Kim Zetter, Wired.com
June 9, 2009
MELBOURNE, Florida — In a sparsely decorated office suite two floors above a neighborhood of strip malls and car dealerships, former oncologist Douglas Jackson is struggling to resuscitate a dying dream.
Jackson, 51, is the maverick founder of E-Gold, the first-of-its-kind digital currency that was once used by millions of people in more than a hundred countries. Today the currency is barely alive.
Stacks of cardboard evidence boxes in the office, marked “U.S. Secret Service,” help explain why, as does the pager-sized black box strapped to Jackson’s ankle: a tracking device that tells his probation officer whenever he leaves or enters his home.
“It’s supposed to be jail,” he says. “Only it’s self-administered.”
Jackson, whose six-month house arrest ends this month, recently met with Wired.com for his first in-depth interview since pleading guilty last year to money laundering-related crimes, and to operating an unlicensed money transmitting service. His tale is one of countless upstarts and entrepreneurs who approached the internet with big dreams, only to be chastened by sobering realities. But his rise and fall also offers a unique glimpse at the web’s frontier halcyon days, and the wilderness landscape that still covers much of the unregulated and un-policed web, where fraud artists prospect for riches alongside pioneers, and sometimes stake, and win, a claim on their territory.
Despite the shackle, Jackson’s conviction isn’t black and white. In a twist still unacknowledged by prosecutors, Jackson turned E-Gold for a time into one of law enforcement’s most productive honey pots, providing information that helped lead to the arrest and conviction of some of the web’s most wanted credit card thieves and hackers. He’s now working with regulatory agencies to try to bring back E-Gold, steps he says he would have taken voluntarily years ago if authorities had given him a chance.
Following his story, the picture that emerges of Jackson is not a portrait of a calculating criminal. Rather it is one of a naive visionary who thought his dream was bigger than any financial regulations, who got in over his head, and who finally struggled, too late, to make up for his missteps.
“There was no indication at all that anyone had a problem with what he was doing,” says Richard Timberlake, a former economics professor at the University of Georgia and author of several books on U.S. banking. Timberlake visited Jackson at his E-Gold office in 1997 and vouches for Jackson’s innocent intentions. “He was always very honest and very forthright in what he was trying to do as a business. Even the Federal Reserve believed it was legitimate.”
The story of the first digital currency backed entirely by gold and silver began in 1995, while Jackson was still treating cancer patients. A longtime student of economic history, Jackson was convinced that gold was a superior currency to paper money, despite the consensus among professional economists that a gold-standard prevented governments from responding quickly to monetary crises; when an economy faltered, treasuries couldn’t easily manufacture gold bars to stimulate it.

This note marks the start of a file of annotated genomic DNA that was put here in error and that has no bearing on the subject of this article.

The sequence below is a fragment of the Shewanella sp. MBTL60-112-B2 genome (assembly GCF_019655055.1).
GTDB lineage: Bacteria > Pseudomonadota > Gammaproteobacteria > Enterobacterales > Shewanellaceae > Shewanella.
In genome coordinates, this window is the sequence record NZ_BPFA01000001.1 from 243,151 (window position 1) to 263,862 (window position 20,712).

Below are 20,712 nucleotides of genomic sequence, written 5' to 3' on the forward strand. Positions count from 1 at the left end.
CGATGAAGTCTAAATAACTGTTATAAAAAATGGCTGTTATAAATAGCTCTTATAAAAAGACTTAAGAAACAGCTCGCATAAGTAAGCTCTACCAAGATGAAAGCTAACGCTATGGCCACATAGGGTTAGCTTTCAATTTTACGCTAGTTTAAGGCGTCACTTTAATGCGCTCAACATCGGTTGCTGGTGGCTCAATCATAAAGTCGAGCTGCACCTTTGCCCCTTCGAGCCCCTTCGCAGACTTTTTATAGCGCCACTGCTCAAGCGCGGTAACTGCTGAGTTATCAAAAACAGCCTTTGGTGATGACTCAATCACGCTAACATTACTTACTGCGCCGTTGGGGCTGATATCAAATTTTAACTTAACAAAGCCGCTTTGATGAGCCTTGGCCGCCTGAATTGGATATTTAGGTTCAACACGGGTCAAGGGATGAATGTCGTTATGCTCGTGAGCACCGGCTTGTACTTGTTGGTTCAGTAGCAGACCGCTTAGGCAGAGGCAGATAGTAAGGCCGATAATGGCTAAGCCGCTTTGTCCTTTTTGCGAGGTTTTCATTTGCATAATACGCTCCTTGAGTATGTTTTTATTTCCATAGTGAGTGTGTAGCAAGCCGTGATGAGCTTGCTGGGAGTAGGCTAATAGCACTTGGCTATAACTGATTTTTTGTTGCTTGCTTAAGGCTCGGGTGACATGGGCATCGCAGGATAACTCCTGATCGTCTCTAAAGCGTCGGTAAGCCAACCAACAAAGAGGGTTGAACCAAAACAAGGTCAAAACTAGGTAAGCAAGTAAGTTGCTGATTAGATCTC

The United States dropped its reliance on gold in 1971, but Jackson doubted the wisdom of this move. “Many a paper currency has spun out of orbit in a calamitous trajectory,” he once wrote. “There has never been an instance of gold or silver being discarded as worthless.”
It was time, Jackson mused, for a radical rethink of money. Had he been born in another era, he could scarcely have acted on his beliefs. But the nascent internet changed everything. The international, 24-hour churn of e-commerce cried out for a monetary system that transcended borders and time zones. So in early 1996, Jackson began programming a back-end system for a new electronic currency, practicing medicine by day, and coding by night.
He hired a software engineer to create the user interface, and four months later launched E-Gold.
As Jackson envisioned it, E-Gold was a private, international currency that would circulate independent of government controls, and stand impervious to the market’s highs and lows. Brimming with evangelical enthusiasm, Jackson proclaimed it a cure for the modern monetary system’s ills and described it at one point as “an epochal change in human destiny” and “probably the greatest benefit to humanity that’s ever been thought of.”
Though E-Gold would fail to change the world, libertarians and privacy-conscious netizens liked the service, which allowed them to open accounts anonymously. And international sellers appreciated the ease with which they could transact across borders
Over the next few years, Jackson drained his retirement accounts, sold his medical practice and charged credit cards to raise more than $1 million to nurture the fledgling venture. Cynics might have considered him just another internet hustler looking to strike it rich, but those who knew him say he was a true believer. “He truly thinks that having a gold-backed currency is what’s needed in the world,” says James Clement, a libertarian attorney who met Jackson in 2003. “I don’t think anyone would have stuck with it … other than that he thinks it’s extremely important and somebody has to do this.”
Jackson drew his inspiration from economist Vera Smith’s influential 1936 treatise The Rationale of Central Banking and the Free Bank Alternative, which challenged the tenets of banking. “She wrote in the depths of the Depression, and poses some of the most compelling questions about central banking systems,” Jackson says. “Central banks should attenuate monetary disorder and prevent fluctuations, but ironically they sometimes amplify it.”